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Gillian along the coastal section

 

The weather is holding out nicely and the sun even makes an appearance.  I am running in my North Face kit that I received just a few days prior, breaking all the marathon rules of not trying anything new on race day, wearing a new shirt, new bra, new ¾ tights and wearing a bag that I had never run in before as well as trying out gels that I have never tried out before either!  I take my first gel at the 30 minute mark, a delicious Torq Raspberry gel.  It tastes as good as a gel can, and I take the next 30 minutes later, followed by a Torq bar another 30 minutes later.  This is the first time I have been so consistent with energy and I can feel the difference.  I am absolutely buzzing!  I think the energy mixed with the slower speed and I feel invincible like I can run forever.  My friend on the other hand is relying on Rowntree’s fruit pastilles, and is seriously struggling.  I can see it in her face, in her body language and hear it in her breathing.   She is feeling too warm and at the next water station I get her to tip some water on the back of her neck which helps cool her down a bit.  I had asked her about energy before race day, but this is what she had trained with, she wasn’t keen to try gels on a race, but had said she will try this moving forward.  Just after mile 16 there is the first ‘energy station’ stocked with High 5 gels, I encourage her to try one to see how it goes as she needs something.  I take as many gels as I can to stock up and try my first High 5, pleasantly surprised, it tastes pretty good too.  My friend ‘enjoys’ hers as well and you can visibly see it has lifted her somewhat, not enough to crack on at any more pace, but she keeps going which is the main thing.  I make sure that she takes a few more along the way and restocks at the next energy station at mile 22 & 24.  I don’t understand why in races, the organisers don’t have the gels available from the start as you need to be taking them from the very beginning, by mile 16 it is too late!   At various points on the race you see the faster runners having reached the turnaround point coming back past you, and at about mile 16 I manage to catch hubby running past at what must be between 19 & 20 miles on the other side.  I cheer wildly and get his attention, just!  I work it out in my head that he is on for a quick time which is fantastic!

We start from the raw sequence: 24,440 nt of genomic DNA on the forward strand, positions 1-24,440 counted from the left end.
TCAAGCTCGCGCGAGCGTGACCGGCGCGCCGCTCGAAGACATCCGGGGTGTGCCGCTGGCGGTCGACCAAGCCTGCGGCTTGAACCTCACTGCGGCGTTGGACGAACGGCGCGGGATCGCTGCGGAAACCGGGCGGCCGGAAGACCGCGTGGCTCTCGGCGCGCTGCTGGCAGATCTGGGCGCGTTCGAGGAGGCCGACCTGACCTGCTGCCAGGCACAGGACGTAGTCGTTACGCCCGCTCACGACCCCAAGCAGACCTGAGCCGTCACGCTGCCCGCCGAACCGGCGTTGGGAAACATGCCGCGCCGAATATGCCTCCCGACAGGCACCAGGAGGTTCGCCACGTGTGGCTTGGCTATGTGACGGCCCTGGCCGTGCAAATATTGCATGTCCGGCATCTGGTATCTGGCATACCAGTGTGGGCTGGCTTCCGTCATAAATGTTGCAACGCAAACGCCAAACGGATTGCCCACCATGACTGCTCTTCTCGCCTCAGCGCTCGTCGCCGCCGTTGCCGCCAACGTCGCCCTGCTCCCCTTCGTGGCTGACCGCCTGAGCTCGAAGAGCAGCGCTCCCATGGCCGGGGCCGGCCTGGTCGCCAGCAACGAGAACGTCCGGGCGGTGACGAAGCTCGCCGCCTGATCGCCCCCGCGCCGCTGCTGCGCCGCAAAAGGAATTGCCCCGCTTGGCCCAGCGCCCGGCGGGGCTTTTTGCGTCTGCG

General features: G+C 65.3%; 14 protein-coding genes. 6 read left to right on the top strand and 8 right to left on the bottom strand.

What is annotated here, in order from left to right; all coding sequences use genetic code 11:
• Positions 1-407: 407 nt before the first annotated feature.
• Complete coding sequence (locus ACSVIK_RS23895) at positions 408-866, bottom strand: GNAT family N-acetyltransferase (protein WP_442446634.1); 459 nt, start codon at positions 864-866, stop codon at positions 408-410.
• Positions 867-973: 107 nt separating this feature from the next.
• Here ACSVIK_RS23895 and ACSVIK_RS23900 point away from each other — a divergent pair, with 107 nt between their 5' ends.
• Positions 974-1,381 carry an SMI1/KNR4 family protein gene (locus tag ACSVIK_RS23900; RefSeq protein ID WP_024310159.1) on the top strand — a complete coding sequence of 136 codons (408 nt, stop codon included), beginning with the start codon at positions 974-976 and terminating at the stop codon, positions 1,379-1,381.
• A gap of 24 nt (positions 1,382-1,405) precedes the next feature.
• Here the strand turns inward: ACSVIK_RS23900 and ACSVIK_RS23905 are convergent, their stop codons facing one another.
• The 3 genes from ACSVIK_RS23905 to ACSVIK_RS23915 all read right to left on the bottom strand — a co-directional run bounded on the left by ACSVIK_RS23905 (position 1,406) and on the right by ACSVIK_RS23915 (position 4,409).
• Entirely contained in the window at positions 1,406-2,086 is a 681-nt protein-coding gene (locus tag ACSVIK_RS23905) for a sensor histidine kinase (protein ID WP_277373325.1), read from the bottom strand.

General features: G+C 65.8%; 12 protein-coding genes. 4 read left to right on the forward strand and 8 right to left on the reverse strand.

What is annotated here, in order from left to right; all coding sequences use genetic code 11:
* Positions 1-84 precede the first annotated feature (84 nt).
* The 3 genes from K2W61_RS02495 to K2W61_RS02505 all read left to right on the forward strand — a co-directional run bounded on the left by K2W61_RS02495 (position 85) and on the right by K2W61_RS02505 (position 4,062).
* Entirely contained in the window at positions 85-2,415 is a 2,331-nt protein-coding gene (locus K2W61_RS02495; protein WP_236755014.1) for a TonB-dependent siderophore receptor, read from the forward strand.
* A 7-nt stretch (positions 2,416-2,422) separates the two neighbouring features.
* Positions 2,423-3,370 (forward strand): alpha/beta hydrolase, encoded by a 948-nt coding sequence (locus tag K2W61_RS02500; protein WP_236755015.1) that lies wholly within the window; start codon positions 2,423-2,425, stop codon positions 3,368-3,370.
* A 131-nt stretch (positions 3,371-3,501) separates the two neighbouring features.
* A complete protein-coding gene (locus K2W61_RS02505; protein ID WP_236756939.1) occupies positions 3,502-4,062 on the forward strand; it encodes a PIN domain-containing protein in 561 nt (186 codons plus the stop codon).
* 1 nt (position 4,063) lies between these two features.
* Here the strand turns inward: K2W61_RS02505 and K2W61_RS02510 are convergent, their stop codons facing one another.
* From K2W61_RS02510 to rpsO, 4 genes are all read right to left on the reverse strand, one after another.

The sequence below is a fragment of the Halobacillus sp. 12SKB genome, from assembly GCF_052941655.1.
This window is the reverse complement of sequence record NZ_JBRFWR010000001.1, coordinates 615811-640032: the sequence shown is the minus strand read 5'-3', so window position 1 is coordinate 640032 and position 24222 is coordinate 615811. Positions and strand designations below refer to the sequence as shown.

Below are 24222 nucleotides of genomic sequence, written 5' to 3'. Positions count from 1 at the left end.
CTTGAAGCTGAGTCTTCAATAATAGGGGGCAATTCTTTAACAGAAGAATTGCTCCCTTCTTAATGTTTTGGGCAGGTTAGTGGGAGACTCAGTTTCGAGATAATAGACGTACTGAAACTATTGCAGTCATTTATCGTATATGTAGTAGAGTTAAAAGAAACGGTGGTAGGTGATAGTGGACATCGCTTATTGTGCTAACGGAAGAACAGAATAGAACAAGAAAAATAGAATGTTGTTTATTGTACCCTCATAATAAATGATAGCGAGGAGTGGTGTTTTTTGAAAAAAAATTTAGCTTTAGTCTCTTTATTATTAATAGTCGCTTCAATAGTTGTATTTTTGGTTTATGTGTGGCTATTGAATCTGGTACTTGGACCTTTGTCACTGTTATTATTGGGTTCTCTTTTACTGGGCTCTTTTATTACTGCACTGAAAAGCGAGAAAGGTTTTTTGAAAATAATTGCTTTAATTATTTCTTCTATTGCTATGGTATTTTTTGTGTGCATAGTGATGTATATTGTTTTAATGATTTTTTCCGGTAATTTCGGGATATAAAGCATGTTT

Edinburgh Marathon mile 18

Me at mile 18 in the sun!

 

The crowds are amazing along the way, particularly the MacMillan supporters who are everywhere cheering loudly.  Loads of locals are out in their front gardens cheering all the runners on, handing out sweets, setting up their own water stations with plastic cups.  It really is great to see and I participate fully high fiving along the way and dancing with the cheerleaders and the Brazilian dancers en route.  I am far too cheerful and excited to be in this time bracket for a marathon so I hope I didn’t annoy anyone too much with my exuberance!  As we come into Musselburgh for the finish the crowds get thicker and towards the finish line it is like something out of Tour de France with the crowds closing in to almost a single track finish. 

 

We finish!  It’s been a hard slog for my friend, but I made sure she didn’t walk at all, so she ran a whole marathon, well done!  I feel great, and feel I could run another one (sorry but it’s true, and I feel so proud to say it too) but she is struggling now to walk anywhere very quickly.  I have no idea where hubby could be so we head over to the VIP tent which is the only area we had mentioned about meeting.  No sign of him in the tent, but we do find a couple of our other pals who we manage to get into the VIP tent with us, and we get my friend in to sit down and quickly get her some water and make up a For Goodness Shakes recovery shake, she is looking white with blue lips.  We get her some food quick smart as well, and slowly but surely the colour starts to come back.  I get hold of Dion and hear that he smashed it with a 3:10 finish!  How awesome!  He had waited for us but got too cold so he ran the 5 miles home, yes ran!  The beauty of being an ultra runner. 

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Our medal haul, Gillian, Dion & I!

 

I really enjoyed my day, it was great to run a marathon without racing it and I had loads of fun.  It has filled me with confidence for the upcoming 100 miles as I can clearly see that if I just keep my pace right and my fuelling right it should all be just fine.  My friend on the other hand has a marathon finish which is great, but really needs to go back and look at how she is training and how she is fuelling her body.  As she explained to me, she ran to lose weight so the thought of eating and taking on so much during a race is foreign and almost wrong.  But as I explained to her as I have done the same thing and it is really hard to change your mindset, you are no longer running to lose weight as you’ve lost it you are now running to get fitter and stronger so your body is a machine and needs to be fuelled as such. 

 

I normally like to go for a recovery run/jog the next day but unfortunately miss this due to timing, however we do get out and walk for about 4 miles over the morning which is a good flush out as well.  I follow this up with a 7 mile run on the Tuesday morning at a gentle 9m/m pace on fairly flat ground followed up by a great sports massage by Nicola at Fasic in Edinburgh.  It does the trick and by Wednesday I am back to normal. So now 3 weeks to be ready for the Mohican 100 mile race over in Ohio on June 21st & 22nd.  Wish me luck!